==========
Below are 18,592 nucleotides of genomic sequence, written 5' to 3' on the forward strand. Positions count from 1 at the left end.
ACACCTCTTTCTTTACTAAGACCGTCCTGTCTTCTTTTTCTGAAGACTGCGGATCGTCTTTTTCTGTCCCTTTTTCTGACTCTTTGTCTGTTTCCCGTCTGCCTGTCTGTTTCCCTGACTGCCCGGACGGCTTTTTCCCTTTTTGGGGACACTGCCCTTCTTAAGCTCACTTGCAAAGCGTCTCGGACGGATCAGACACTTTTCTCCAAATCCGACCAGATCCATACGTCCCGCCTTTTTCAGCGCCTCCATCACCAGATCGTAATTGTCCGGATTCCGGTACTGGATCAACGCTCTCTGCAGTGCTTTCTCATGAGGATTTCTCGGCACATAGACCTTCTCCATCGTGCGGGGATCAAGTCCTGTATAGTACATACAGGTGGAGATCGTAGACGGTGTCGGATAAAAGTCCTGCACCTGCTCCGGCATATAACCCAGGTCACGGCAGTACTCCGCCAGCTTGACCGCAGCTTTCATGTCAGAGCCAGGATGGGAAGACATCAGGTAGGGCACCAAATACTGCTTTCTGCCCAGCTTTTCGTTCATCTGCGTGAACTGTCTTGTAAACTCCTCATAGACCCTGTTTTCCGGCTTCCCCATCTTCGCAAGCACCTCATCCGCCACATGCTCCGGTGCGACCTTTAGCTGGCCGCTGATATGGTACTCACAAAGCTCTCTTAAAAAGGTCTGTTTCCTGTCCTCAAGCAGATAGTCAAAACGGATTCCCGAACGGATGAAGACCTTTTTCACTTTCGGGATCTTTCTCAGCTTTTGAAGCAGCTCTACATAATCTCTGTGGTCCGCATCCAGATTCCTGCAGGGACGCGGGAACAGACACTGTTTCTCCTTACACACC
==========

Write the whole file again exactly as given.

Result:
Below are 18,592 nucleotides of genomic sequence, written 5' to 3' on the forward strand. Positions count from 1 at the left end.
ACACCTCTTTCTTTACTAAGACCGTCCTGTCTTCTTTTTCTGAAGACTGCGGATCGTCTTTTTCTGTCCCTTTTTCTGACTCTTTGTCTGTTTCCCGTCTGCCTGTCTGTTTCCCTGACTGCCCGGACGGCTTTTTCCCTTTTTGGGGACACTGCCCTTCTTAAGCTCACTTGCAAAGCGTCTCGGACGGATCAGACACTTTTCTCCAAATCCGACCAGATCCATACGTCCCGCCTTTTTCAGCGCCTCCATCACCAGATCGTAATTGTCCGGATTCCGGTACTGGATCAACGCTCTCTGCAGTGCTTTCTCATGAGGATTTCTCGGCACATAGACCTTCTCCATCGTGCGGGGATCAAGTCCTGTATAGTACATACAGGTGGAGATCGTAGACGGTGTCGGATAAAAGTCCTGCACCTGCTCCGGCATATAACCCAGGTCACGGCAGTACTCCGCCAGCTTGACCGCAGCTTTCATGTCAGAGCCAGGATGGGAAGACATCAGGTAGGGCACCAAATACTGCTTTCTGCCCAGCTTTTCGTTCATCTGCGTGAACTGTCTTGTAAACTCCTCATAGACCCTGTTTTCCGGCTTCCCCATCTTCGCAAGCACCTCATCCGCCACATGCTCCGGTGCGACCTTTAGCTGGCCGCTGATATGGTACTCACAAAGCTCTCTTAAAAAGGTCTGTTTCCTGTCCTCAAGCAGATAGTCAAAACGGATTCCCGAACGGATGAAGACCTTTTTCACTTTCGGGATCTTTCTCAGCTTTTGAAGCAGCTCTACATAATCTCTGTGGTCCGCATCCAGATTCCTGCAGGGACGCGGGAACAGACACTGTTTCTCCTTACACACC